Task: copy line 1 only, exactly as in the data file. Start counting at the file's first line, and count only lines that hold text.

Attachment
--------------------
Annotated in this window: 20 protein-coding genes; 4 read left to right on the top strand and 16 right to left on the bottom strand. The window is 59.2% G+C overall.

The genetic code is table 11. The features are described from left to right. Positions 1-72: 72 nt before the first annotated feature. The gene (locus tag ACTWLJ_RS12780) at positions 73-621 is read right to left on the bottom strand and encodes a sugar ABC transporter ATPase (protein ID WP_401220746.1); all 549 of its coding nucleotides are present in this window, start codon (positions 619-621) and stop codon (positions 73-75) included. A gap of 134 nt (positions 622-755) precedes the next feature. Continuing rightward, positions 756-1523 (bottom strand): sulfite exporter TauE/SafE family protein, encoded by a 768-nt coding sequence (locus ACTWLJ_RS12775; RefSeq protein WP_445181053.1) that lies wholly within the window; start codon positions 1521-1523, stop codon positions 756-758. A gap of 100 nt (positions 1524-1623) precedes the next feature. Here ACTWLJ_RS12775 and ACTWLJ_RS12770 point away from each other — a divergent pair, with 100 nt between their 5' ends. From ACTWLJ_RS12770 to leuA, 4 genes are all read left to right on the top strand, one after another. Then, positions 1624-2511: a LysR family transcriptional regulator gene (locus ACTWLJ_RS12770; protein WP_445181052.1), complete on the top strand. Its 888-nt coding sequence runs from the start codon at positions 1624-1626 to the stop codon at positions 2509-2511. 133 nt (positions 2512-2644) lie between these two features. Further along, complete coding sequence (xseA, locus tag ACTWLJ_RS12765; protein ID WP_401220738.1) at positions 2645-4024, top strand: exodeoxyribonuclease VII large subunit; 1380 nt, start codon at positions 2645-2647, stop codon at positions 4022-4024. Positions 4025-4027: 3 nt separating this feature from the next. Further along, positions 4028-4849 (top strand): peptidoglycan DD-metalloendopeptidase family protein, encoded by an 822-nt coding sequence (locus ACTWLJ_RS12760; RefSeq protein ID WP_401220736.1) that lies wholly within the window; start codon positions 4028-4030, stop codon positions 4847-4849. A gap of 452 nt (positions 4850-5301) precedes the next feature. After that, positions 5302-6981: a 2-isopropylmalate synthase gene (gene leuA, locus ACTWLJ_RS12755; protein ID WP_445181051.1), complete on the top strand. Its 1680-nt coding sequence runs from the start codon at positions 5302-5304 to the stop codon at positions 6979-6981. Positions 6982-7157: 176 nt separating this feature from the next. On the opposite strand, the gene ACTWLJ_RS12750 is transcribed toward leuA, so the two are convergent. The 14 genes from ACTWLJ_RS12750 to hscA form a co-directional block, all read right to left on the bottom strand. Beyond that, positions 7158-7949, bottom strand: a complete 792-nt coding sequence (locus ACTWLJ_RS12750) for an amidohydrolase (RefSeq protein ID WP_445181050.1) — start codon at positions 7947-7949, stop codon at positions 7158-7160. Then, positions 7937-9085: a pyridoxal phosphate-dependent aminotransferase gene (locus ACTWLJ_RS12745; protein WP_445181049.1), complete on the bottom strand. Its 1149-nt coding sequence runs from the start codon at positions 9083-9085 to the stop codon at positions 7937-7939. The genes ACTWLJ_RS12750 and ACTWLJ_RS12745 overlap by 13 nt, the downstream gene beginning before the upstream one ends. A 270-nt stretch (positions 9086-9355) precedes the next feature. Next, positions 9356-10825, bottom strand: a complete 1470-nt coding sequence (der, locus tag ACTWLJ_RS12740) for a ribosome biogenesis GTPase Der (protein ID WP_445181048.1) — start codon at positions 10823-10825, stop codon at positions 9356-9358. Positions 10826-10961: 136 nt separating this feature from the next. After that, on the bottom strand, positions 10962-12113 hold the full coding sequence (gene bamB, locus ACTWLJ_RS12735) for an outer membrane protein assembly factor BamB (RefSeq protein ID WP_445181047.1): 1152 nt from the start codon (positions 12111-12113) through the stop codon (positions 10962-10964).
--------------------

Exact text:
Annotated in this window: 20 protein-coding genes; 4 read left to right on the top strand and 16 right to left on the bottom strand. The window is 59.2% G+C overall.